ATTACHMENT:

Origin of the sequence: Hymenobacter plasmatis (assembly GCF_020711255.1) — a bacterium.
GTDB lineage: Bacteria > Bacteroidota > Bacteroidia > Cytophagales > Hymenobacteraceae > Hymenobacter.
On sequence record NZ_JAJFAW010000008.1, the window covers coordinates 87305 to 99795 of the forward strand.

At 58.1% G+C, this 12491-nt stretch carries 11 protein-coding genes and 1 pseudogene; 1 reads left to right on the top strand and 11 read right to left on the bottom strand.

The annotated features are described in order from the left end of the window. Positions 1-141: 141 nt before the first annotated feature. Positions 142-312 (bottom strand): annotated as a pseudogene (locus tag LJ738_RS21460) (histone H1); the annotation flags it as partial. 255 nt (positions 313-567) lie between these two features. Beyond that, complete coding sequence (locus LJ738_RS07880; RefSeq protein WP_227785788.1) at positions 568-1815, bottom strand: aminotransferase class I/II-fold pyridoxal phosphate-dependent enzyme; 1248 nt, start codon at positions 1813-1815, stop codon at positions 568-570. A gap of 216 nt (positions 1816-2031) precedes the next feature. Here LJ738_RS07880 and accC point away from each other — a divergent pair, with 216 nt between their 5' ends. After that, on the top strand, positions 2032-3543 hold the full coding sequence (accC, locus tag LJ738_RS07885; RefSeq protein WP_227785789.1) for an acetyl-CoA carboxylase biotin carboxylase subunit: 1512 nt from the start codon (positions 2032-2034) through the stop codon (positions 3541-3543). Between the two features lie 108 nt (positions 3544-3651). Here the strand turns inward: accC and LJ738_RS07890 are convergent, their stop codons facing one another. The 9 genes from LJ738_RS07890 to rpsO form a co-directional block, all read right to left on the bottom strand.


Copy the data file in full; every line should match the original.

Origin of the sequence: Hymenobacter plasmatis (assembly GCF_020711255.1) — a bacterium.
GTDB lineage: Bacteria > Bacteroidota > Bacteroidia > Cytophagales > Hymenobacteraceae > Hymenobacter.
On sequence record NZ_JAJFAW010000008.1, the window covers coordinates 87305 to 99795 of the forward strand.

At 58.1% G+C, this 12491-nt stretch carries 11 protein-coding genes and 1 pseudogene; 1 reads left to right on the top strand and 11 read right to left on the bottom strand.

The annotated features are described in order from the left end of the window. Positions 1-141: 141 nt before the first annotated feature. Positions 142-312 (bottom strand): annotated as a pseudogene (locus tag LJ738_RS21460) (histone H1); the annotation flags it as partial. 255 nt (positions 313-567) lie between these two features. Beyond that, complete coding sequence (locus LJ738_RS07880; RefSeq protein WP_227785788.1) at positions 568-1815, bottom strand: aminotransferase class I/II-fold pyridoxal phosphate-dependent enzyme; 1248 nt, start codon at positions 1813-1815, stop codon at positions 568-570. A gap of 216 nt (positions 1816-2031) precedes the next feature. Here LJ738_RS07880 and accC point away from each other — a divergent pair, with 216 nt between their 5' ends. After that, on the top strand, positions 2032-3543 hold the full coding sequence (accC, locus tag LJ738_RS07885; RefSeq protein WP_227785789.1) for an acetyl-CoA carboxylase biotin carboxylase subunit: 1512 nt from the start codon (positions 2032-2034) through the stop codon (positions 3541-3543). Between the two features lie 108 nt (positions 3544-3651). Here the strand turns inward: accC and LJ738_RS07890 are convergent, their stop codons facing one another. The 9 genes from LJ738_RS07890 to rpsO form a co-directional block, all read right to left on the bottom strand.